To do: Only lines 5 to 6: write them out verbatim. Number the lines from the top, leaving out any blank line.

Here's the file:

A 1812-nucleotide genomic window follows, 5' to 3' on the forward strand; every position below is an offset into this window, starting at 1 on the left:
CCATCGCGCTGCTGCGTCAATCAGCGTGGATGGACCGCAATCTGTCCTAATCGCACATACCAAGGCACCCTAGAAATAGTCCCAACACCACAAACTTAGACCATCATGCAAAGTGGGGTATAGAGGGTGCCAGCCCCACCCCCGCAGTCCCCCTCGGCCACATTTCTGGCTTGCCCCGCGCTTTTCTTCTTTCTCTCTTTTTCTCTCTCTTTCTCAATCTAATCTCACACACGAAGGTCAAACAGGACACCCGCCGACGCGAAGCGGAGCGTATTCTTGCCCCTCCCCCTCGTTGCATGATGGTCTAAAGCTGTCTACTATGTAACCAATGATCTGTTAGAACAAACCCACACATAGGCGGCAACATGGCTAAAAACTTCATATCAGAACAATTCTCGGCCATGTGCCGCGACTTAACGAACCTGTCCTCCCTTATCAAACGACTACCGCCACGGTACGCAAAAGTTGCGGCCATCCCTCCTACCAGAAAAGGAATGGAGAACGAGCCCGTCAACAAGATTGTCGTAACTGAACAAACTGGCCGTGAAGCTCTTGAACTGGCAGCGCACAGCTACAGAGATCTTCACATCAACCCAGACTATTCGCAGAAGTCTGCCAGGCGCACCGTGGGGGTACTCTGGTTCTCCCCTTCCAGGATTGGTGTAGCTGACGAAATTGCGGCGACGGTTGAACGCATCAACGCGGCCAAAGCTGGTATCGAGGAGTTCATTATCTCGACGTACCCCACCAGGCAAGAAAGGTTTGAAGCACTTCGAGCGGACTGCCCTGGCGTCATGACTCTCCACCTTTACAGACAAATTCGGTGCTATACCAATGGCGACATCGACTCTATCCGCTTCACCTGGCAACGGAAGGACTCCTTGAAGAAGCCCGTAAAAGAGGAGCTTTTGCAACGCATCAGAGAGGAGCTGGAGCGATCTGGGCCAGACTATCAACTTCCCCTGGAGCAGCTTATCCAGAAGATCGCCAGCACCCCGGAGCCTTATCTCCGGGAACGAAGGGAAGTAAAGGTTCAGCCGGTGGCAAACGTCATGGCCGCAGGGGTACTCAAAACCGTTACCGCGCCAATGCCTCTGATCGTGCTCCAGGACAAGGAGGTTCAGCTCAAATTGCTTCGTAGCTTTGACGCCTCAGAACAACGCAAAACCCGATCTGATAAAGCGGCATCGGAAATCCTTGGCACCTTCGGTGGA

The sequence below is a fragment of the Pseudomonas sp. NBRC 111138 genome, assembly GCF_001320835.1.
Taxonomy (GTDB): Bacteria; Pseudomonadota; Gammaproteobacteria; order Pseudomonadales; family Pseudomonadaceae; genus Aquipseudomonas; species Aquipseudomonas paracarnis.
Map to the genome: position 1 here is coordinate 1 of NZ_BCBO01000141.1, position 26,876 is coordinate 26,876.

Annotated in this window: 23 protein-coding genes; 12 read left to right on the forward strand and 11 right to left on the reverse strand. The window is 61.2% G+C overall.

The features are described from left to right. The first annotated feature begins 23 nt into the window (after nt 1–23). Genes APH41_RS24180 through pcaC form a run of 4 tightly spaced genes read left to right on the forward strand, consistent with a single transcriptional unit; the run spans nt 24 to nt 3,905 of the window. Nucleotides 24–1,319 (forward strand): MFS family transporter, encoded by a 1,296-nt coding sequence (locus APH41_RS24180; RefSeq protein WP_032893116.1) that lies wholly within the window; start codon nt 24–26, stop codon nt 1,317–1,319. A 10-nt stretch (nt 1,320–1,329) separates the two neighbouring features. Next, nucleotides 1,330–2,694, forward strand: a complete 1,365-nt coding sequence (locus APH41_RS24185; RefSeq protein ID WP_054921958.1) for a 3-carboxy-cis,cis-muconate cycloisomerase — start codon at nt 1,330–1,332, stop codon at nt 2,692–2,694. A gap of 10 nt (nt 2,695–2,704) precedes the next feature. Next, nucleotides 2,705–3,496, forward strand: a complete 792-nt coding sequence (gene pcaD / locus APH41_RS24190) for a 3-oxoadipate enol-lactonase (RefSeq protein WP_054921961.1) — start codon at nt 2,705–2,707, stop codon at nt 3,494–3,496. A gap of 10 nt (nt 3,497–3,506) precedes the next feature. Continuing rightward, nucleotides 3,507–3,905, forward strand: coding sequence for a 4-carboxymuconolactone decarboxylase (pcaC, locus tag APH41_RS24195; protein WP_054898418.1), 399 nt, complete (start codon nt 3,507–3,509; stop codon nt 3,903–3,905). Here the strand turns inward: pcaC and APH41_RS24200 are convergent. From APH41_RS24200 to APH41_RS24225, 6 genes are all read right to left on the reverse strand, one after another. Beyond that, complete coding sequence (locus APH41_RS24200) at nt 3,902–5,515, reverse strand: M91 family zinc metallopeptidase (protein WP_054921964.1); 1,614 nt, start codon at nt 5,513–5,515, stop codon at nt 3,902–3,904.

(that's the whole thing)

Map to the genome: position 1 here is coordinate 1 of NZ_BCBO01000141.1, position 26,876 is coordinate 26,876.

Annotated in this window: 23 protein-coding genes; 12 read left to right on the forward strand and 11 right to left on the reverse strand. The window is 61.2% G+C overall.